Now that you’re back on track with your credit you might want to turn your attention to your credit score.
So why do you care about your credit score?
• Thinking about a mortgage or a loan? A good credit score could be the difference of getting financed or not.
• Many employers are including credit checks in their screening process.
• Buying a life insurance policy greater than $150,000? Your credit score will be considered. Your auto and homeowners’ policies premiums are also impacted by your credit score.
When you’re ready to come to grips with your credit score, the first step
is to request a report. Go to www.annualcreditreport.com, a centralized
site for all three credit agencies, set up for just this purpose. And these reports are free when
• You get one report annually,
• If you’re unemployed and looking for work in the next 60 days,
• If there has been an adverse action against you i.e. a circumstance when you’ve been denied credit.
Once you have your score, you may be curious how your score stacks up. Take a look at a graph that was shown on Investopedia.
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|If you believe that there are errors in your credit report, you need to correct it. This is called Credit Repair.Credit Repair is the focused effort to demand verification from whomever provided erroneous, obsolete or unverifiable information. If the provider is unable to verify the information, the credit reporting agency must remove the negative notice from your credit report by virtue of the Fair Credit Repair Act.If you decide to do it yourself, the Federal Trade Commission offers step by step instructions, at http://www.ftc.gov/bcp/edu/pubs/consumer/credit/cre13.shtm. Alternately, you may want to hire someone to do your credit repair.One such credit repair expert is Hannah Fleigel of Your Credit Score, (415) 999-9348.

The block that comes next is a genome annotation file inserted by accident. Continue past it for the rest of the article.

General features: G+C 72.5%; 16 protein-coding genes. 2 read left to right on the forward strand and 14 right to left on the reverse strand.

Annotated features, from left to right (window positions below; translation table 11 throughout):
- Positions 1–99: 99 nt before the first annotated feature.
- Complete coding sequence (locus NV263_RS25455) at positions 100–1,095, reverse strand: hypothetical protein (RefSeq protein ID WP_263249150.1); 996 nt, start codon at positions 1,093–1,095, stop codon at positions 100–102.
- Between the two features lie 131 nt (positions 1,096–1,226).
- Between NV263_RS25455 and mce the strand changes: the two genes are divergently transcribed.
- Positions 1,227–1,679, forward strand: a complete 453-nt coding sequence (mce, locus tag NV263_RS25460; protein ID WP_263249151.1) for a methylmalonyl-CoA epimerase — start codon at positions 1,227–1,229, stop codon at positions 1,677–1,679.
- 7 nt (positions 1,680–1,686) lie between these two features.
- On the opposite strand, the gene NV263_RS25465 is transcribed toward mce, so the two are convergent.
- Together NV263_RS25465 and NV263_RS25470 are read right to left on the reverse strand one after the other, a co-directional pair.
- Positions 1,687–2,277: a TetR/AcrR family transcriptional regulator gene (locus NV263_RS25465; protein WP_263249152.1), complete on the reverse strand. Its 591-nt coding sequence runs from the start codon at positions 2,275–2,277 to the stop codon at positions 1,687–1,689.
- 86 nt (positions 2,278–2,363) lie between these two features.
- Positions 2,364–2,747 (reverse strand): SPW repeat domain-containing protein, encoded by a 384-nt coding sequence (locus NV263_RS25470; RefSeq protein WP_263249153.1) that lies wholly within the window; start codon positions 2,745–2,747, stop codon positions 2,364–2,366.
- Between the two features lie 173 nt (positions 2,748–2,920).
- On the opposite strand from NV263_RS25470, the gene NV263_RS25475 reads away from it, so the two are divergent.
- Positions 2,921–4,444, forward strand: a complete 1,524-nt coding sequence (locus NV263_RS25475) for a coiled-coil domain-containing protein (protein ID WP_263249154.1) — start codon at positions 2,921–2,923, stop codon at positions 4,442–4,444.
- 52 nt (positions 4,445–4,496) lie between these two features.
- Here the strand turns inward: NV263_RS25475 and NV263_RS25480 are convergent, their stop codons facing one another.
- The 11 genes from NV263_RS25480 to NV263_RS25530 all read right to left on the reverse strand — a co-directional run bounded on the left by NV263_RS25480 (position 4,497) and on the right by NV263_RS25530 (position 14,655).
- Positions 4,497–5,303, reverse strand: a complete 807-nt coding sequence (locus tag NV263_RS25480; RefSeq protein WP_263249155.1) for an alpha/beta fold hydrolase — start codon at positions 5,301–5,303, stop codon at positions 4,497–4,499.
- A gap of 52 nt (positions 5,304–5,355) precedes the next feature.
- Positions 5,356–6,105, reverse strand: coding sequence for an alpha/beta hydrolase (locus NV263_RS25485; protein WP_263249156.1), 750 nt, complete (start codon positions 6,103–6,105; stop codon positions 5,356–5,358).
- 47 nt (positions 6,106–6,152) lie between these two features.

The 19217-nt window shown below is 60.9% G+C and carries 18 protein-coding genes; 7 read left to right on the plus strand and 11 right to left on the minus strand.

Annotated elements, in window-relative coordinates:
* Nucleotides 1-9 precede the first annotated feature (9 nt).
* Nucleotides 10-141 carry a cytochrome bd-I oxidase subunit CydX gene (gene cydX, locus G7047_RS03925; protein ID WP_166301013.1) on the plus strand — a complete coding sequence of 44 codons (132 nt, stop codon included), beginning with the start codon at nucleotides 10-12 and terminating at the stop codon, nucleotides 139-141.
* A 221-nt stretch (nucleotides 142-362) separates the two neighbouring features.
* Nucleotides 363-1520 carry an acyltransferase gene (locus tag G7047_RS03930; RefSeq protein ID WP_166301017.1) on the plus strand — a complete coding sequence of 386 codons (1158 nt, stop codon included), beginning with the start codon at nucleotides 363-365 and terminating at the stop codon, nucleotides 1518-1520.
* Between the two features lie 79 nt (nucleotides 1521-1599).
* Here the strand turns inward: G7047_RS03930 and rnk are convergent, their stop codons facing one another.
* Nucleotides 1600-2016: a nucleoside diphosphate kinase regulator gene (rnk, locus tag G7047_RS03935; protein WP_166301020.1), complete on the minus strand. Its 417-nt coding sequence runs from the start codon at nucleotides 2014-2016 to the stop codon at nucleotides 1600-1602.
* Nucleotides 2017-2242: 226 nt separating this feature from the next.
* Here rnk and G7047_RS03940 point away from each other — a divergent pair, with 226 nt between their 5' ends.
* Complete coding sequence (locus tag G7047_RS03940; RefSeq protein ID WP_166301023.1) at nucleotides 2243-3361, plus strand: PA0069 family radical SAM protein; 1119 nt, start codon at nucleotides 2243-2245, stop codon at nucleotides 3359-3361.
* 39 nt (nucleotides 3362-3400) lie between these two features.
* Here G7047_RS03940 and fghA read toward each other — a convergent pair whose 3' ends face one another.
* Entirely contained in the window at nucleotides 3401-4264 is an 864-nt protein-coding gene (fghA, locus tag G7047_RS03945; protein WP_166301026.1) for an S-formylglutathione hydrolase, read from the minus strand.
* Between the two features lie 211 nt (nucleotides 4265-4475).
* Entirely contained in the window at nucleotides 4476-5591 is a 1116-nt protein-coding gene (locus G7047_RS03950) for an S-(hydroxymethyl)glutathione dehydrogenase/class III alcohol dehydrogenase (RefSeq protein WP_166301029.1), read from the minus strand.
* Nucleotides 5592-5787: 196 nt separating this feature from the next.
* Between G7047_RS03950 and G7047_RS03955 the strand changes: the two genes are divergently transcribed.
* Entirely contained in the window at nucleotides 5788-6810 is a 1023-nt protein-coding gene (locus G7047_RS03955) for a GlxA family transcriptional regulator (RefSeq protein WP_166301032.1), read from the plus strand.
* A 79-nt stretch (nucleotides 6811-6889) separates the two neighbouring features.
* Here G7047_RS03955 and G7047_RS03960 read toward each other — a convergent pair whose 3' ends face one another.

When working with a client, Hannah confirms that anyone making a negative report on your credit is in compliance the law and that they completed the appropriate paper work correctly, within the statute of limitations.The best times to use her services are after foreclosure, before financing or refinancing your home or purchasing a car, or if you find yourself encumbered with high interest rates related to credit mistakes have been rectified.Once you are back “on track” and your credit repair is in process, I ask you to consider if you have taken action to protect you from making the same mistakes that put you in debt in the past. If you’re unsure, or just want more help, I am available to discuss your individual needs and the steps you need to take to protect what you have and move forward financially.
So whether you’re no saving consistently, you’re accumulating debt, or having nagging thoughts about retirement, now is the time to see a certified financial planner, preferably an independent hourly planner.